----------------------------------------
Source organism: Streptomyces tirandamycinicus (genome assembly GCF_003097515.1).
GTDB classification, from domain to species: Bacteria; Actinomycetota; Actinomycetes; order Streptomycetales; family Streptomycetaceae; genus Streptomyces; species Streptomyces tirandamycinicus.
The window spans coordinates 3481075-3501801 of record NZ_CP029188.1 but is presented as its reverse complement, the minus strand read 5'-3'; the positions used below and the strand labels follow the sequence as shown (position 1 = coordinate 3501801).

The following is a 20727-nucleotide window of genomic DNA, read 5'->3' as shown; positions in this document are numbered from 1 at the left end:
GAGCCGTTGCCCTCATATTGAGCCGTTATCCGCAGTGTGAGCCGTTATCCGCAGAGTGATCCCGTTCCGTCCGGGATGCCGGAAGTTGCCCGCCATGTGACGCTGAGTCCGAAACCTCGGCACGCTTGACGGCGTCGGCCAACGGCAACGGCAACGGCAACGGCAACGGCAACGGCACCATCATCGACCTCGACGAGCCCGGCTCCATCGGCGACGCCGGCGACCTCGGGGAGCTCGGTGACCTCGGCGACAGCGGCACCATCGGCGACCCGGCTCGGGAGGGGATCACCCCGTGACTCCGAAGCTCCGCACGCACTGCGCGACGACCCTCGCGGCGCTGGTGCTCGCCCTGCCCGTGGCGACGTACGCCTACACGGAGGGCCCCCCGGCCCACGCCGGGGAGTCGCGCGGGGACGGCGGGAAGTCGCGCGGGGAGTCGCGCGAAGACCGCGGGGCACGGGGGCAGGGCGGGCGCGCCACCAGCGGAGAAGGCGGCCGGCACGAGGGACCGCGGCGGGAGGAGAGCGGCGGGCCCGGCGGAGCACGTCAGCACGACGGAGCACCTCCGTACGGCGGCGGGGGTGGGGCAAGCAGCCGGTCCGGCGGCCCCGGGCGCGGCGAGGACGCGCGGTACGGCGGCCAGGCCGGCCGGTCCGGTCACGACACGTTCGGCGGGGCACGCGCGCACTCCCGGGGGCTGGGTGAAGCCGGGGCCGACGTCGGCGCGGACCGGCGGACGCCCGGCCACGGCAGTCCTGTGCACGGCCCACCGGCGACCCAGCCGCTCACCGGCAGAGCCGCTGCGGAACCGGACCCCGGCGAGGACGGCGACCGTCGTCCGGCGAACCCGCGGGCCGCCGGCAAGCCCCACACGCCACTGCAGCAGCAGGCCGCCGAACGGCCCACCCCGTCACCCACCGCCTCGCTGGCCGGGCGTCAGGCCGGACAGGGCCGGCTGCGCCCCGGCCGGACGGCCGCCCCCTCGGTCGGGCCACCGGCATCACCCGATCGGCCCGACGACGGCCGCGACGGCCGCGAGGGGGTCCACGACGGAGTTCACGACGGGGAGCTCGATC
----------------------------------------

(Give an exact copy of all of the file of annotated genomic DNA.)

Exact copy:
Source organism: Streptomyces tirandamycinicus (genome assembly GCF_003097515.1).
GTDB classification, from domain to species: Bacteria; Actinomycetota; Actinomycetes; order Streptomycetales; family Streptomycetaceae; genus Streptomyces; species Streptomyces tirandamycinicus.
The window spans coordinates 3481075-3501801 of record NZ_CP029188.1 but is presented as its reverse complement, the minus strand read 5'-3'; the positions used below and the strand labels follow the sequence as shown (position 1 = coordinate 3501801).

The following is a 20727-nucleotide window of genomic DNA, read 5'->3' as shown; positions in this document are numbered from 1 at the left end:
GAGCCGTTGCCCTCATATTGAGCCGTTATCCGCAGTGTGAGCCGTTATCCGCAGAGTGATCCCGTTCCGTCCGGGATGCCGGAAGTTGCCCGCCATGTGACGCTGAGTCCGAAACCTCGGCACGCTTGACGGCGTCGGCCAACGGCAACGGCAACGGCAACGGCAACGGCAACGGCACCATCATCGACCTCGACGAGCCCGGCTCCATCGGCGACGCCGGCGACCTCGGGGAGCTCGGTGACCTCGGCGACAGCGGCACCATCGGCGACCCGGCTCGGGAGGGGATCACCCCGTGACTCCGAAGCTCCGCACGCACTGCGCGACGACCCTCGCGGCGCTGGTGCTCGCCCTGCCCGTGGCGACGTACGCCTACACGGAGGGCCCCCCGGCCCACGCCGGGGAGTCGCGCGGGGACGGCGGGAAGTCGCGCGGGGAGTCGCGCGAAGACCGCGGGGCACGGGGGCAGGGCGGGCGCGCCACCAGCGGAGAAGGCGGCCGGCACGAGGGACCGCGGCGGGAGGAGAGCGGCGGGCCCGGCGGAGCACGTCAGCACGACGGAGCACCTCCGTACGGCGGCGGGGGTGGGGCAAGCAGCCGGTCCGGCGGCCCCGGGCGCGGCGAGGACGCGCGGTACGGCGGCCAGGCCGGCCGGTCCGGTCACGACACGTTCGGCGGGGCACGCGCGCACTCCCGGGGGCTGGGTGAAGCCGGGGCCGACGTCGGCGCGGACCGGCGGACGCCCGGCCACGGCAGTCCTGTGCACGGCCCACCGGCGACCCAGCCGCTCACCGGCAGAGCCGCTGCGGAACCGGACCCCGGCGAGGACGGCGACCGTCGTCCGGCGAACCCGCGGGCCGCCGGCAAGCCCCACACGCCACTGCAGCAGCAGGCCGCCGAACGGCCCACCCCGTCACCCACCGCCTCGCTGGCCGGGCGTCAGGCCGGACAGGGCCGGCTGCGCCCCGGCCGGACGGCCGCCCCCTCGGTCGGGCCACCGGCATCACCCGATCGGCCCGACGACGGCCGCGACGGCCGCGAGGGGGTCCACGACGGAGTTCACGACGGGGAGCTCGATC